The Orphan Story
In the art of storytelling there are structural devices that writers use to enhance the dynamics of their story.
These are the building blocks of storytelling.
It has been found that these structures are the same throughout time and history.
For a story to work it MUST have a particular dynamic or it will not appeal to the emotional curiousity of the audience.
Joseph Campbell wrote in his book:
About a structure he called "The Heros Journey" that appears in all successful mythologies.
Octozone decided to conduct research into the psychological meaning and implications of that particular archetype and story structure in popular culture.
In doing so we discovered a particular narrative structure that we have called "The Orphan Story"
There are a variety of variations on this story
In the diagram presented below we see different examples of approaches that writers use for the family structure in their narratives.
Our principle concern in this presentation is in the case of an Orphan Child (male) raised by a male non-biological-parent (carer) often without a consistent maternal presence.
We are not commenting on the ethical validity of such a structure in society. We are strictly concerned with its potential psychologically and emotionally as narrative and how it has been used.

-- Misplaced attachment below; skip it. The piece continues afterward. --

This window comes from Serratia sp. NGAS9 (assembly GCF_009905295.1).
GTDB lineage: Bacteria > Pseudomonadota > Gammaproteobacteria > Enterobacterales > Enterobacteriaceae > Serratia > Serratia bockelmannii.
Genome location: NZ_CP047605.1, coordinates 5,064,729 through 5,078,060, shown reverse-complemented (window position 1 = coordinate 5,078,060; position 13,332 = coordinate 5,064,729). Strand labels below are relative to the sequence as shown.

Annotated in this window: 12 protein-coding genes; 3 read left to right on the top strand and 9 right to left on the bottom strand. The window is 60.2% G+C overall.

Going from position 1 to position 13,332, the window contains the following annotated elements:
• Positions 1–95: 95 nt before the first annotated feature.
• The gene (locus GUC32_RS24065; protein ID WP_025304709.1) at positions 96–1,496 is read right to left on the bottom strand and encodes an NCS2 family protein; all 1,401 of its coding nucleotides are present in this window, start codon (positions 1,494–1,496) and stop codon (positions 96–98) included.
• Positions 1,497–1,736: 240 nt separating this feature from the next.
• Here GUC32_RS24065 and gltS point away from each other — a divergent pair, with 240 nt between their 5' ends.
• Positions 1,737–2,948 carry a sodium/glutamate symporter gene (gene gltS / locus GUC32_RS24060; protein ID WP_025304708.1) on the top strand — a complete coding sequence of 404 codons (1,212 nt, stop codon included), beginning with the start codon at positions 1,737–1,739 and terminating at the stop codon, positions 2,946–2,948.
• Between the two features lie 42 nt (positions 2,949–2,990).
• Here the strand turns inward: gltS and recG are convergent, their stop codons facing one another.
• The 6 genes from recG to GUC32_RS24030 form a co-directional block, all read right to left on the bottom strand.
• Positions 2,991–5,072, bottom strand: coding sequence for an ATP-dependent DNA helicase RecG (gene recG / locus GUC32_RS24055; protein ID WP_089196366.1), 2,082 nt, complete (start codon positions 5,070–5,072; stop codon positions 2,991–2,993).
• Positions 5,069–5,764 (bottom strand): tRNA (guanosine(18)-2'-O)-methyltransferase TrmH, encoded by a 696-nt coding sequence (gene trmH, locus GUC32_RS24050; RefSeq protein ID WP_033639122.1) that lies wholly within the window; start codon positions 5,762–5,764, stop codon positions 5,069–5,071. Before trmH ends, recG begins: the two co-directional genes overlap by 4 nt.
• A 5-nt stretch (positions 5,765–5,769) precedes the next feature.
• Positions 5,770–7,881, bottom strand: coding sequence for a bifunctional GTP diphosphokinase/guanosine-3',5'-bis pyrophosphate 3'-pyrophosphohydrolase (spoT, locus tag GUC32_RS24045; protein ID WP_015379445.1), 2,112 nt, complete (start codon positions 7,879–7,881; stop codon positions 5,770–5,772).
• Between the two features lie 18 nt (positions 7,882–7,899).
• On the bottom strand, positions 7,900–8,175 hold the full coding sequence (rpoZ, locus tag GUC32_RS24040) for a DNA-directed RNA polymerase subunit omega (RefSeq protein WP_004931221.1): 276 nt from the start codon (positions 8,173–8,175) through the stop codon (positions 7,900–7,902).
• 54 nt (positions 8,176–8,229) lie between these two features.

We have found the structure has "occult intentions". Additionally, we have discovered it's presence in many of the most successful storylines in the history of entertainment.
The structure is a foundational tenant for how the storyline has a psychological effect on its audience. We have also found that the material we have accumulated illustrates
that this storyline is used predominantly in CHILDREN ENTERTAINMENTS and DAYTIME TV programming and have provided substantial evidences in the octo-ring film categories of the site.
We will explore the different psychological perspectives that we have found the stories to exploit.
We also later explore how the narrative appear in
religious scripture and it psychological effect.
- THE ORPHAN STORY
The narrative challenges the conventional nuclear family unit and exploits what psychologists call Maslow’s Hierarchy of Needs.
It is by it nature an explotitive narrative.
The psychological tension the narrative creates is born from the fact that we subconsciously recognise there is a unorthadox pattern and we are curious to see if the concern will be resolved and the obstacles overcome.
It possesses many emotional triggers for the viewer and it is emotions that run narratives. Without emotions nothing has meaning and without meaning and tension to that meaning, a story will struggle to capture its audiences attention.
We believe the narrative appears in Films and TV series that appeal to the DAYTIME TV programming.
It appeals to the subconscious desires and innate primal
survival instincts of that demographic of audience.
The majority of TV viewers at such at time would be made
up of Children and MOTHERS.
Thus is why the storylines are contrived.
A CHILDS POINT OF VIEW.